C – Constant and Types of Constant

Constants, also called literals, are the actual representation of fixed values used in the program. All the numeric representations without fractional (such as 0, 20, 81563) are considered as the integer constant and all the numeric representation that has fractional part or exponential part (such as 5.6, 3.3, 3.55e55) are known as floating point constants.

The alphabetic, numeric or other symbolic characters are characters constant.    Character constants are represented by enclosing character inside single quote (such as ‘a’, ‘%’, ‘+’).

The collection of multiple character constants is called string constants which are enclosed in double-quotes (i.e “Ram”, “Sita”, etc).    Different constants used in C are as follows; 

  1. Integer Constant
    1. Decimal Constant
    2. Hexadecimal Constant
    3. Octal Constant
  2. Floating Point Constant
  3. Character Constant
  4. String Constant

#include<conio.h> //above header files //below symbolic constant
#define PI 3.1412
#define TRUE 1
#define FALSE 0  

Integer Constant

The integer constants are the fixed numeric representation that does not have a fractional part.

Integer constants may be positive or negative numbers without a fractional part. There are three types of integer literals.

I) Decimal Literals:

Decimal literals are the integer numbers represented with base 10 number system. No point or comma is allowed in the decimal literal. Some examples of decimal literals are 124, +54, -54, 84884 etc.

II) Hexadecimal Literals

Hexadecimal numbers are the integer numbers that have base sixteen. These numbers use digits from 0 to 9 and alphabets from A to F (or a to f).

Hexadecimal numbers are written using 0x before actual digits. Some examples of hexadecimal literals are 0xBe, 0x3, 0xCA3, 0xBBA etc. 

III) Octal Literals

They are the integer numbers with base eight. Octal numbers use digital from 0 to 7. Octal numbers are written using 0 before the octal digits. Some examples of octal integers are 043, 01743, 0203457 etc. 

Floating Point Constant

The fixed numeric representation that has fractional part or exponential part is called floating point constant or real constant.

The floating-point literals can be represented in fractional form or exponential form.

No commas are allowed in a floating-point number. In fractional form, the number has integer part and fractional part separated by a point and in exponential form, the number has an integer part, a fractional part, and exponential part.

If the fractional part of the integer part has the value 0, then we may omit it, but we must use the point to indicate that it is a floating-point constant.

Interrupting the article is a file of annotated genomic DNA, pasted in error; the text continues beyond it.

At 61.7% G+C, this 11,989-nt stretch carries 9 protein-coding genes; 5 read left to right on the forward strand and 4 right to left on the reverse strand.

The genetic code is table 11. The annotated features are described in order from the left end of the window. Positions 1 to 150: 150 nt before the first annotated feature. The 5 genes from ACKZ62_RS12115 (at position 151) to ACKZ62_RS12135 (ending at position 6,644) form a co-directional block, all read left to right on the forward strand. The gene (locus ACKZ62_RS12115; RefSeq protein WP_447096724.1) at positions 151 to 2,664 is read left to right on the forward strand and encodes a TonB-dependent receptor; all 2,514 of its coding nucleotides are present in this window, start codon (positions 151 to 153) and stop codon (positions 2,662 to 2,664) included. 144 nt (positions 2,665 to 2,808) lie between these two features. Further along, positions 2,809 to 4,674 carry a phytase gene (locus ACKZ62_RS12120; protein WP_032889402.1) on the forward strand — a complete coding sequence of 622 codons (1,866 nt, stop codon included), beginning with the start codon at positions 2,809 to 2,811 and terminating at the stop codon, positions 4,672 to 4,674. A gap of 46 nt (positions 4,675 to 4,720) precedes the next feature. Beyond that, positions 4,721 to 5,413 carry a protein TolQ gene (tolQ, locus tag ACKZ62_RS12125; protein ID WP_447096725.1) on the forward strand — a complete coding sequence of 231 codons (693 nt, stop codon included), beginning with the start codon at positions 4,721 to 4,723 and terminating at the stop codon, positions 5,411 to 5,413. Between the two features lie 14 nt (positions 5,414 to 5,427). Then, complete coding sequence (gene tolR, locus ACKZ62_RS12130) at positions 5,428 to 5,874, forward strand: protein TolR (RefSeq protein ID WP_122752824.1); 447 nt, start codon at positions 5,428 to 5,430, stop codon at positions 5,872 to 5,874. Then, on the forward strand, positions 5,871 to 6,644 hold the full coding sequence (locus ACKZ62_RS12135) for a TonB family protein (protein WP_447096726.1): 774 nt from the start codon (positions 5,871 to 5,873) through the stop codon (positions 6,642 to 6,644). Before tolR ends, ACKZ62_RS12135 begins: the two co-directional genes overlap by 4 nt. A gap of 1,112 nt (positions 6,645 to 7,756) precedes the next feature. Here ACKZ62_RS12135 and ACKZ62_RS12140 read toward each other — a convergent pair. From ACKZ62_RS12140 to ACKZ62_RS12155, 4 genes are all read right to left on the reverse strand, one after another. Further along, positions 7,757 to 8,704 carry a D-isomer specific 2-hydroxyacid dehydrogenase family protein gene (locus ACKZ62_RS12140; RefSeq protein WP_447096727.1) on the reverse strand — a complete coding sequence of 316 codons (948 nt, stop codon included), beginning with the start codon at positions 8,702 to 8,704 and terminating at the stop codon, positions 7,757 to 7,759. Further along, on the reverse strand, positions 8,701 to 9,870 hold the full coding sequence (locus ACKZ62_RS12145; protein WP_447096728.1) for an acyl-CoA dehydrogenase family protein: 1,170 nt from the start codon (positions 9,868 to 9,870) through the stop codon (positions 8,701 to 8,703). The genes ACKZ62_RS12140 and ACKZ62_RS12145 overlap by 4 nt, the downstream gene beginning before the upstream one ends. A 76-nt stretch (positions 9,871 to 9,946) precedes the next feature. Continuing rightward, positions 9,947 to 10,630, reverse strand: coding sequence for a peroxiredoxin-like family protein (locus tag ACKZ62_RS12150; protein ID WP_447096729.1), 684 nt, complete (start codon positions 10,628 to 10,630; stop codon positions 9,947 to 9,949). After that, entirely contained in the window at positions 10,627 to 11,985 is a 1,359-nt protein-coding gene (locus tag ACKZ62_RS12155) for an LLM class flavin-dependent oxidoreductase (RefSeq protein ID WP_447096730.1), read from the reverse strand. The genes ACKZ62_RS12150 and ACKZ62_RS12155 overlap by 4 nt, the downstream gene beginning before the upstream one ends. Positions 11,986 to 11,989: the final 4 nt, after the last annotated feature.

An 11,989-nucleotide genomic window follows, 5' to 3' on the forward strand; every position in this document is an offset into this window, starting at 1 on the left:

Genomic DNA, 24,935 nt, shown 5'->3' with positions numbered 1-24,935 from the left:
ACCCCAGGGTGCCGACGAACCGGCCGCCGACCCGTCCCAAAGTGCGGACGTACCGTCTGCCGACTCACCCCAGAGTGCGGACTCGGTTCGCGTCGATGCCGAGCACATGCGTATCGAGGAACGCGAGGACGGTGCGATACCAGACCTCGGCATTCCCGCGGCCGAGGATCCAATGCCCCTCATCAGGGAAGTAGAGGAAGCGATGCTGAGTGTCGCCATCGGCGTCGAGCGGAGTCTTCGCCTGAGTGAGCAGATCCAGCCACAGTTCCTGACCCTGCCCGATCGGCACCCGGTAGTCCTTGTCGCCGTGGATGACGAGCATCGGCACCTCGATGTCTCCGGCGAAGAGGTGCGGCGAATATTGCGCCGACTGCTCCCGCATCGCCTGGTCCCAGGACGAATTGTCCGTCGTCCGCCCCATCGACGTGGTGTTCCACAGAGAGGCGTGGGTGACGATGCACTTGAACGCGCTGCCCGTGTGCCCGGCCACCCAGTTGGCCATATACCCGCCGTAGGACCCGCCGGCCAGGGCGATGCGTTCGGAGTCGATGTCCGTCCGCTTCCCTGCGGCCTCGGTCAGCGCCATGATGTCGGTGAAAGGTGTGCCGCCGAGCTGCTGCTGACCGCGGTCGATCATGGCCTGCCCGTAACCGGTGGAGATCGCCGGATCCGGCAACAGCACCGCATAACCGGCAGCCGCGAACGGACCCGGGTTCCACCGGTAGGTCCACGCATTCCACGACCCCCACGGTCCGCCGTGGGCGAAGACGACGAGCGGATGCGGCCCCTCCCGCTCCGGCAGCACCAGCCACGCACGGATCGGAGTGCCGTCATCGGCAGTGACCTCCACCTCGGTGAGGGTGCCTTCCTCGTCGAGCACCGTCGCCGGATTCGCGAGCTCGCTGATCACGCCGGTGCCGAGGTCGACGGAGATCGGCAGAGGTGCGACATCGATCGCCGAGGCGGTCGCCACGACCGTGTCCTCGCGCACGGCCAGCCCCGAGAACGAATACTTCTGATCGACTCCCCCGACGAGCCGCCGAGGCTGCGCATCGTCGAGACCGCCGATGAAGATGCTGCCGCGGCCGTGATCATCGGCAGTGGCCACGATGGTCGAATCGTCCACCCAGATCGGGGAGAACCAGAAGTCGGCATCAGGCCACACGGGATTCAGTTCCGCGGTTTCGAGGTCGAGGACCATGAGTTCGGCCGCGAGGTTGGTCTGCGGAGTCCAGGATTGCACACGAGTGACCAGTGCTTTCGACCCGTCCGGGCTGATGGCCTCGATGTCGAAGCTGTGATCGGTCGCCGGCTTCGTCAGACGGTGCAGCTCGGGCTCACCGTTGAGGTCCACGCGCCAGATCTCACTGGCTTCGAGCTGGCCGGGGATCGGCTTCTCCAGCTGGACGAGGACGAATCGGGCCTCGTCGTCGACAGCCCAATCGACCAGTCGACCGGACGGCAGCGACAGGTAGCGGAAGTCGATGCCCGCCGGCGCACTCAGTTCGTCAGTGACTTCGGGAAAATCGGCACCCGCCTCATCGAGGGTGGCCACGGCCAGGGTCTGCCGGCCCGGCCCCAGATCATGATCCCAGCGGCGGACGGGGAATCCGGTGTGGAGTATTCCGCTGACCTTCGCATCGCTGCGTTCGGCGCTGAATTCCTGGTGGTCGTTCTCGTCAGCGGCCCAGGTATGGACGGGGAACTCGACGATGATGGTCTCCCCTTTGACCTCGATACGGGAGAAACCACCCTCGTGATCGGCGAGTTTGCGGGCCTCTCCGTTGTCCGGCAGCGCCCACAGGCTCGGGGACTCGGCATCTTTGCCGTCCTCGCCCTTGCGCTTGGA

The integer part and fractional part are separated by a decimal point and the exponential part is separated by letter ‘e’. No space is allowed in any numbers. Some floating-point literals are 4. 71, 43, 4., 4.5e-23 etc.

Character Constant

A character represented within single quotes denotes a character constant. Following are some examples.

‘a’, ‘z’, ‘x’ etc. Actually, character literals are internally represented as integer numbers. Most of the computer use ASCII character set in which each character is assigned 7-bit code but character set may be implementation-defined.

Internally each character is stored as an 8-bit integer. There are some special characters written with (backslash) as the escape character.

For example n for a new line, t for horizontal tab, b as backspace, r carriage return, f form fee, an alert, \ backslash, ‘ single quote,  ” double quote.

String Constant

A string literal is a character sequence enclosed withing double quote. If double quote (“) or single quote (‘) are to be part of the string they should be preceded  by backslash. Following are the example of the string literal. 

"Republic New Nepal" To mean just republic new Nepal. 
"Ravi' S wife" to mean Ravi's wife.
"He said "Health is Wealth"" to mean He said "health is Wealth". 

A string literal contains one more character, that is null character ” at the end that it actually appears to have. Another special escape character can be used within string as; 

printf("stringt for test an");

String can be broken into two lines by white space character as


The two-line string will be concatenated by the compiler to make a single string. Even if we write two string in a single line as “Donald” Duck” it will mean “DonaldDuck” to the compiler.


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